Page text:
Psychology is literally the study of the mind (or soul) but its area has broadened somewhat in the last century as we have learned that one cannot consider the mind as totally isolated from the body, and it now includes the study of human personality and behaviour. Psychologists also study the behaviour and brain of animals whenever such studies throw light on human behaviour. It is important to realize that
psychologists are first and foremost trained as scientists rather than as medical experts and do not necessarily take much interest in abnormalities of the brain and mental process.

10. As can be inferred from the passage, psychology __.
A. has in time developed as a branch of medicine
B. has always been confined to the study of the mind
C. is not concerned with the mind alone, but also with human- personality and behaviour
D. primarily concentrates on the study of animal behaviour
E. mostly deals with mental abnormalities

11. In the passages, attention is drawn to the fact that __.
A. psychologists give great importance to the study of mental processes for medical purposes
B. psychologists are basically scientists
C. the body and the mind are separate entities in the eyes of psychologists
D. the human mind can be best understood through the study of animal behaviour
E. there have been no noticeable developments in psychology since the last century

12. It is pointed out in the passage that __.
A. a close cooperation between psychologists and medical experts is essential
B. the study of human behaviour alone is what interests present-day psychologists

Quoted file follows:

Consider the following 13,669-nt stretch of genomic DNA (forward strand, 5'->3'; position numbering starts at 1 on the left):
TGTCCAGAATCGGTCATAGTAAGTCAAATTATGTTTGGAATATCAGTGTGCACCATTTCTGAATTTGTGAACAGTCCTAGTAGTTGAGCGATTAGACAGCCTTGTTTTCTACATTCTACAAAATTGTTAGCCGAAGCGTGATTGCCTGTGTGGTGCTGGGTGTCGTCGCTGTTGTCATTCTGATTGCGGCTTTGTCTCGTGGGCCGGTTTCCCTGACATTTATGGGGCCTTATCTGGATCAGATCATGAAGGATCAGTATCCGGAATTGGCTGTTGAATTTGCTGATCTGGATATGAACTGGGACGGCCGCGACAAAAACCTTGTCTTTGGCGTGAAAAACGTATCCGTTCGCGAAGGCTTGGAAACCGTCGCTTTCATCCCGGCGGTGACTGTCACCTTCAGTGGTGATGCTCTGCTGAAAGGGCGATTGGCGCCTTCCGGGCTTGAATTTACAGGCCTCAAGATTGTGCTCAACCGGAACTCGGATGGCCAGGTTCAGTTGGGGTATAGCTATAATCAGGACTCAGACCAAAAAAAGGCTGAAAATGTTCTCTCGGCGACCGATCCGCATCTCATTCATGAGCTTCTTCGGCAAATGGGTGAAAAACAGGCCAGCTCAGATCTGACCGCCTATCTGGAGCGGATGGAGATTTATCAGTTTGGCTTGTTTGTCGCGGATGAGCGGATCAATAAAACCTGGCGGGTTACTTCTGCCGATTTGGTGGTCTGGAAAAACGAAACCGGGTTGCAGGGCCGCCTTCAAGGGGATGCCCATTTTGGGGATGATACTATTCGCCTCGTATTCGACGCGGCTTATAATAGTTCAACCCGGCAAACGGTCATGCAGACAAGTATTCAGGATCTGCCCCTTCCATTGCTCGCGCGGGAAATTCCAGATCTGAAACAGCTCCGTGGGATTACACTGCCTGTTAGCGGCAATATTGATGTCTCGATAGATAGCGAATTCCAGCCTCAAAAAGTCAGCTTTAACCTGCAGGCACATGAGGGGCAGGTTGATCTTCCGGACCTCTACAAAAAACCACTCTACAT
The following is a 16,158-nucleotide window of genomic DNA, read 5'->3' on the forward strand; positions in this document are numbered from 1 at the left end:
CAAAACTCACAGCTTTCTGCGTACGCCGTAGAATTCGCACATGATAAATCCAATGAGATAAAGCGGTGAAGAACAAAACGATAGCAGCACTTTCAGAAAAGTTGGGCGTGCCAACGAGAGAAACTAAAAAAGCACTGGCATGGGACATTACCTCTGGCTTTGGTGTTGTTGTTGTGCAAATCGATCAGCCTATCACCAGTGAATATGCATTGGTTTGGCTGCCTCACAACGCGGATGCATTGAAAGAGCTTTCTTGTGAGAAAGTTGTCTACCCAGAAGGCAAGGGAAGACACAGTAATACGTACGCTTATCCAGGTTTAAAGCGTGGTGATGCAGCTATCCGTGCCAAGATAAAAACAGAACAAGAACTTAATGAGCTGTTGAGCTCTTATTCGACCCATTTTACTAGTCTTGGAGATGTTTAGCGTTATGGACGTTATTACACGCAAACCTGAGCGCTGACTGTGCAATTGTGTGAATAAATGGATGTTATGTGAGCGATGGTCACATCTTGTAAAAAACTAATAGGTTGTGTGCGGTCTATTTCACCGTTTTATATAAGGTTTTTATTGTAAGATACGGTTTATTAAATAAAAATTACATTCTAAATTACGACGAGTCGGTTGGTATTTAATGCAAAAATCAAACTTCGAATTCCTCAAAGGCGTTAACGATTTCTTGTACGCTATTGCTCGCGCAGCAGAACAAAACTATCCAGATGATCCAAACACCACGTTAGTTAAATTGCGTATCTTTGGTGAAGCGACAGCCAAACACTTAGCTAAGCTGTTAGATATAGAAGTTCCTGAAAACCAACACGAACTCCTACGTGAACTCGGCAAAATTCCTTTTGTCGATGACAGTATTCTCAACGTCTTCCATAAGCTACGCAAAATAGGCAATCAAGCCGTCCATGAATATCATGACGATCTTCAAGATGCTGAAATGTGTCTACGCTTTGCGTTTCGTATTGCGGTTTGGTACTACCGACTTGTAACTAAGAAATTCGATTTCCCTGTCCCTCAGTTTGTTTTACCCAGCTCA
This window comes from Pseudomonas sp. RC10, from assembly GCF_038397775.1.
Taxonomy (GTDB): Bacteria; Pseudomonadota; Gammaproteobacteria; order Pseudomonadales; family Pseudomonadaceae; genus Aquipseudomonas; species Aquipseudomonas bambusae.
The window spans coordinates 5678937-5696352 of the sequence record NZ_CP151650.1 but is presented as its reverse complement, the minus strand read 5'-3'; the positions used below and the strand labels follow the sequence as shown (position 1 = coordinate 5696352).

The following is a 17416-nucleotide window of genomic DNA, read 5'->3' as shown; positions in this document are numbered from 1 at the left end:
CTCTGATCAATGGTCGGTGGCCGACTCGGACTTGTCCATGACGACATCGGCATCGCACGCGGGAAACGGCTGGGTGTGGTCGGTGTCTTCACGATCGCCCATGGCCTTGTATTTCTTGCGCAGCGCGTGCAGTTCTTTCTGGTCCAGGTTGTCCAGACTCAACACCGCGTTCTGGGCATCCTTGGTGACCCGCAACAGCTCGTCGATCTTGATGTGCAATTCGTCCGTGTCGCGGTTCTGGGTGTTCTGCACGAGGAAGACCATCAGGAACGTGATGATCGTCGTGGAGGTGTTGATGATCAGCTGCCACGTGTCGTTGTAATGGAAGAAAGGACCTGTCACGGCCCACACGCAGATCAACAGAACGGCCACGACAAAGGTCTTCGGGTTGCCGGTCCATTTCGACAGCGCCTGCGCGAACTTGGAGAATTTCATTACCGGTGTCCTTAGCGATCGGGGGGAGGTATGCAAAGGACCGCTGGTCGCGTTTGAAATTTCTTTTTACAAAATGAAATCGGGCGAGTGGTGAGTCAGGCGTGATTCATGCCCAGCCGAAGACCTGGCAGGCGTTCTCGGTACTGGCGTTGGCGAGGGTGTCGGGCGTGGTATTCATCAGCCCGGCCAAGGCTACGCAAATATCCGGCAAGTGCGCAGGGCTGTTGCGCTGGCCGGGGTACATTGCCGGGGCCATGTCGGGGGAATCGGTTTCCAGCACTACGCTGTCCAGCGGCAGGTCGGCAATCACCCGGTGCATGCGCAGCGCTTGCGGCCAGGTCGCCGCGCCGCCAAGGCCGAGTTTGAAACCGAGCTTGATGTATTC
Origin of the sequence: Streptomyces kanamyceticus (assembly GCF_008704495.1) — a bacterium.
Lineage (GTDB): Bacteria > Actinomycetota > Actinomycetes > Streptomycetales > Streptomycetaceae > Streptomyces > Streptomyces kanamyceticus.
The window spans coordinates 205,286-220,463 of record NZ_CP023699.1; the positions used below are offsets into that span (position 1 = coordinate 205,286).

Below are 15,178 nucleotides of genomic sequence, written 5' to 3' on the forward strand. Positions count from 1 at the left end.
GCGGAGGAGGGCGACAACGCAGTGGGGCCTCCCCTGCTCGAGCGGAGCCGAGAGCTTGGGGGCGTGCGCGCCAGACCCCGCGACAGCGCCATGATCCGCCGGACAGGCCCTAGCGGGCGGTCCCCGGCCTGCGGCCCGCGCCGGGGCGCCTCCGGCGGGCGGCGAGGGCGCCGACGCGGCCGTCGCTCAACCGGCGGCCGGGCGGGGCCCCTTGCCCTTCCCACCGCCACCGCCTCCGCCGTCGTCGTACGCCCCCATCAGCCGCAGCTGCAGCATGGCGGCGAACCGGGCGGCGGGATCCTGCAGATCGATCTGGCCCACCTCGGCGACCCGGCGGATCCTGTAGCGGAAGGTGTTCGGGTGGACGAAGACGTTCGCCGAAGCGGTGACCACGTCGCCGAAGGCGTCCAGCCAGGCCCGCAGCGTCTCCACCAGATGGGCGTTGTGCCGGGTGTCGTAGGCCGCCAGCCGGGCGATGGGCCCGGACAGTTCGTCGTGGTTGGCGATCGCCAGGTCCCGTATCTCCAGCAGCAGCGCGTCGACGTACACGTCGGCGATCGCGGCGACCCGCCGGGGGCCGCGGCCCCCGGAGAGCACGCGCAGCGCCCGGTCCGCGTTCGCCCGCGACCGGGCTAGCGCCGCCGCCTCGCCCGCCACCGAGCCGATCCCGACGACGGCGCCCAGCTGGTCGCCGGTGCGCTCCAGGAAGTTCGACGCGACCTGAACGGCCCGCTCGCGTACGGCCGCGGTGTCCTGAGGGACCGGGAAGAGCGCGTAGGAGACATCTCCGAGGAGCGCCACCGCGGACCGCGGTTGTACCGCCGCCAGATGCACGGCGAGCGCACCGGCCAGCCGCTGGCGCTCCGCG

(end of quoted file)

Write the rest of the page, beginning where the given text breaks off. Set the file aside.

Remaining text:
C. as a branch of science, psychology is no longer to be understood in its literal sense
D. the mind and the body function independently
E. in recent years psychologists have concentrated mostly on the study of the mind

Aid to underdeveloped countries takes many forms and it is given for many reasons. Underdeveloped countries need aid to provide finance for development projects to provide foreign exchange with which imports for development purpose can be bought; and to provide the trained manpower and technical knowledge they lack. The motives of the donor are not always humanitarian. “Aid can take a military form; it can be used to support an incompetent or unjust government. Nor is aid always beneficial to the recipient country. It may be wasted on ill-concerned or prestige projects, or cause the government simply to relax its own efforts.

13. In the passage, it is argued that the reasons behind the aid given to underdeveloped countries __.
A. are always of a military nature
B. are varied in purpose and in effect
C. can be disregarded altogether
D. invariably involved humanitarian principals
E. relate only to the technical needs of the recipient country

14. One infers from the passage that what is generally referred to as aid __.
A. usually leads to the overthrow of the government of the recipient country